This Nov. 21, 2013, photo shows then-newly-elected Rep. Vance McAllister (R-La.) waiting to be sworn in on Capitol Hill in Washington. (J. Scott Applewhite/AP)

Rep. Vance McAllister (R-La.) hasn’t been seen in Washington this week since news broke that he’d been caught on camera apparently kissing a staffer, a district scheduler, who has since left his office.

House Speaker John A. Boehner (R-Ohio) finally heard from McAllister on Thursday morning and gave reporters his assessment of McAllister’s situation: “He’s got decisions he’s got to make.”

Neither McAllister nor the aide has spoken publicly about the specifics of the incident or their relationship, and there have been no suggestions to date that the incident caught on video amounted to harassment. But his silence has fed assumptions and rumors, and the case of “the kissing congressman” — as McAllister has become known on Capitol Hill and social media — has served as a reminder that even though Congress writes laws that apply across the country, they aren’t always enforced the same way on Capitol Hill.

Congress and its roughly 30,000 employees operate under different rules than the rest of the federal government when it comes to sexual harassment and other employment laws.

Unlike federal agencies and most of the private sector, there is no blanket policy requiring sexual harassment training for new House and Senate employees. There are no placards posted in common areas reminding workers of the rules. Some staffers fear the repercussions of filing formal complaints. And few House and Senate aides this week could recall sexual harassment policies being discussed in the office.

In a video obtained by "The Ouachita Citizen," Rep. Vance McAllister (R-La.) is allegedly seen kissing a female member of his district office staff last December. The congressman has since issued an apology saying, "There's no doubt I've fallen short and I'm asking for forgiveness.” (The Ouachita Citizen)

While a Senate employment office offers regularly scheduled training courses for new employees, there is no such schedule in the House. Many House offices distribute employee handbooks written by the committee overseeing House operations, but myriad policies apply in Senate offices.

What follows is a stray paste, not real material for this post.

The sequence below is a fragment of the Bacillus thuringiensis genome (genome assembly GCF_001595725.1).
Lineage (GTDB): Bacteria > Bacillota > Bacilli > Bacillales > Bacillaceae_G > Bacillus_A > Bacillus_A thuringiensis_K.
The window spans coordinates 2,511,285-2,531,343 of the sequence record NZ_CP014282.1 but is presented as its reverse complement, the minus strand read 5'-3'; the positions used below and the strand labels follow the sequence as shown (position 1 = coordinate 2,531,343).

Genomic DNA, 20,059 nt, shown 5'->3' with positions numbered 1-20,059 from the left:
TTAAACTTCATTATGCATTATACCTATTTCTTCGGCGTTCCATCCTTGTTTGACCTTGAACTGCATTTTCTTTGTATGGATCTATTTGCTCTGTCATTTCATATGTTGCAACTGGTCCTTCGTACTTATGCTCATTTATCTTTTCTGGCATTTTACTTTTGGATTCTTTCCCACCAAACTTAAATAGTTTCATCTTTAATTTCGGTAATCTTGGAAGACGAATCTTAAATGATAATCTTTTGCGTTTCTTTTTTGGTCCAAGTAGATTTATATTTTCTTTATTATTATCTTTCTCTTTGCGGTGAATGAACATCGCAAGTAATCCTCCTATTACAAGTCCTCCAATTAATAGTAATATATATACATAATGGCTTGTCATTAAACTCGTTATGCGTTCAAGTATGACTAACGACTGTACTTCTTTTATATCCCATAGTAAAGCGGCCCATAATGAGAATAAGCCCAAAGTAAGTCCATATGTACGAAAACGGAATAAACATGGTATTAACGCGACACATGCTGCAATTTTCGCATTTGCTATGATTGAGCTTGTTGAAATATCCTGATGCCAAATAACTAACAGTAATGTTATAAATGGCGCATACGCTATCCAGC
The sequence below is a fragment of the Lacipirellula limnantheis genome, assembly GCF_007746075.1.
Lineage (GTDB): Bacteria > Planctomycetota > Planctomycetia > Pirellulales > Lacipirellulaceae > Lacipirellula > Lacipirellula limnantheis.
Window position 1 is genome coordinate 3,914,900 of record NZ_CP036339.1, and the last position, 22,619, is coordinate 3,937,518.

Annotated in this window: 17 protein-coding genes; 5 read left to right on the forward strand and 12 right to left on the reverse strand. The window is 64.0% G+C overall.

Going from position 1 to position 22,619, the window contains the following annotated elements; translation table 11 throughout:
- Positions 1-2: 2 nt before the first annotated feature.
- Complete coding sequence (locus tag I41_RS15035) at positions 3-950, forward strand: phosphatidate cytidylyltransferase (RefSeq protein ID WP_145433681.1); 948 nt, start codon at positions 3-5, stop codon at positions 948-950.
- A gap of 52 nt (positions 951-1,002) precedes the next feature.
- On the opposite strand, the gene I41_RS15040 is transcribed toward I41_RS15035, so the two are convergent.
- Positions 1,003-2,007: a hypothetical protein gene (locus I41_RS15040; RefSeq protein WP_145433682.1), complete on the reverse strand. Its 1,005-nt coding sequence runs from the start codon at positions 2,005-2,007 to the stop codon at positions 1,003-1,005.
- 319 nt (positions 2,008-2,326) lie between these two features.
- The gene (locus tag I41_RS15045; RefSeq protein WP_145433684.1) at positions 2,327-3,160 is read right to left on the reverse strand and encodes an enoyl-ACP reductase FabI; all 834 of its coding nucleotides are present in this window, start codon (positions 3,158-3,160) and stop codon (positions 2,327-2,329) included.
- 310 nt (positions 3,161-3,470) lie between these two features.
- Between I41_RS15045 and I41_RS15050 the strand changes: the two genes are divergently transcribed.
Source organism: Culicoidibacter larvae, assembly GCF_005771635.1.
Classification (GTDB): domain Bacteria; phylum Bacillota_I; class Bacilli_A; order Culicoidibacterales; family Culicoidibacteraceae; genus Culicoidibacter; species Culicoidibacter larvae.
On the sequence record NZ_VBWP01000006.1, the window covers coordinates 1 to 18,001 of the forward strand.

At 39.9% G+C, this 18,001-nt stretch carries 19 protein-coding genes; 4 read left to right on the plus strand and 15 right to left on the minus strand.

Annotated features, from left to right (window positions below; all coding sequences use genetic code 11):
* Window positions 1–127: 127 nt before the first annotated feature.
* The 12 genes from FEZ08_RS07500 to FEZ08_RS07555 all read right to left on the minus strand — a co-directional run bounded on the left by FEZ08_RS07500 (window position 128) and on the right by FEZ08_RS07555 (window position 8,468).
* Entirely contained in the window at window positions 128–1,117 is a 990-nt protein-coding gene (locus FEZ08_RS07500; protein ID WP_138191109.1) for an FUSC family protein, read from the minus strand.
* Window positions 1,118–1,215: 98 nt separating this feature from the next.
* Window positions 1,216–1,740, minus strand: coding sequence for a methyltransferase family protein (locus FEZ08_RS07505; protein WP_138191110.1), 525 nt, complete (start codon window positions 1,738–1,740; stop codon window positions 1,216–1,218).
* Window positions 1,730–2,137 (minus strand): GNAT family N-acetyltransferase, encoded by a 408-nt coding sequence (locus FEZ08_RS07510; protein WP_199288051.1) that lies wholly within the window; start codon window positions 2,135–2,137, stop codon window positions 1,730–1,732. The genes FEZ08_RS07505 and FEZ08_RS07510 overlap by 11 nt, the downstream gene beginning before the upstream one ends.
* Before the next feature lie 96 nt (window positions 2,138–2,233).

Rep. Jackie Speier (D-Calif.) this week bemoaned the patchwork policies, laxly enforced, by her colleagues. An outspoken advocate for gender equality, Speier said the McAllister incident was her tipping point. After years of similar cases involving former Reps. Mark Foley (R-Fla.), Mark Souder (R-Ind.) and Eric Massa (D-N.Y.) — who all left office amid accusations of inappropriate behavior with staffers — Speier unveiled a measure that would require all lawmakers and their staffs to attend mandatory sexual harassment training once a year.

“Sixty percent of companies in this country already require this kind of training for their employees. So why should we be any different?” she asked.

Speier has been a leading advocate for changes in how the Pentagon handles allegations of sexual assault and rape. “I’ve been on to that issue for a long time, and I thought, ‘Well, here I am kind of throwing stones at the Department of Defense for their conduct and maybe we need to look at our own glass house,’ ” she said.

It’s unclear what kind of support Speier might attract. In the meantime, staffers in her Washington and California offices are scheduled to take a “sensitivity course” on April 28. Her office’s anti-harassment and anti-discrimination policies are drawn from language written by the House Committee on Administration, which publishes on its Web site a model employee handbook used by many offices. Top House leaders, including Speaker John A. Boehner (R-Ohio) and Minority Leader Nancy Pelosi (D-Calif.) use all or most of the handbook, as do hundreds of other lawmakers.

The handbook states that the offices “will not tolerate” making employment decisions based on “race, sex, age, religion, disability, color, national origin, military status” and also bars acting in a “hostile, offensive, intimidating or demeaning environment.”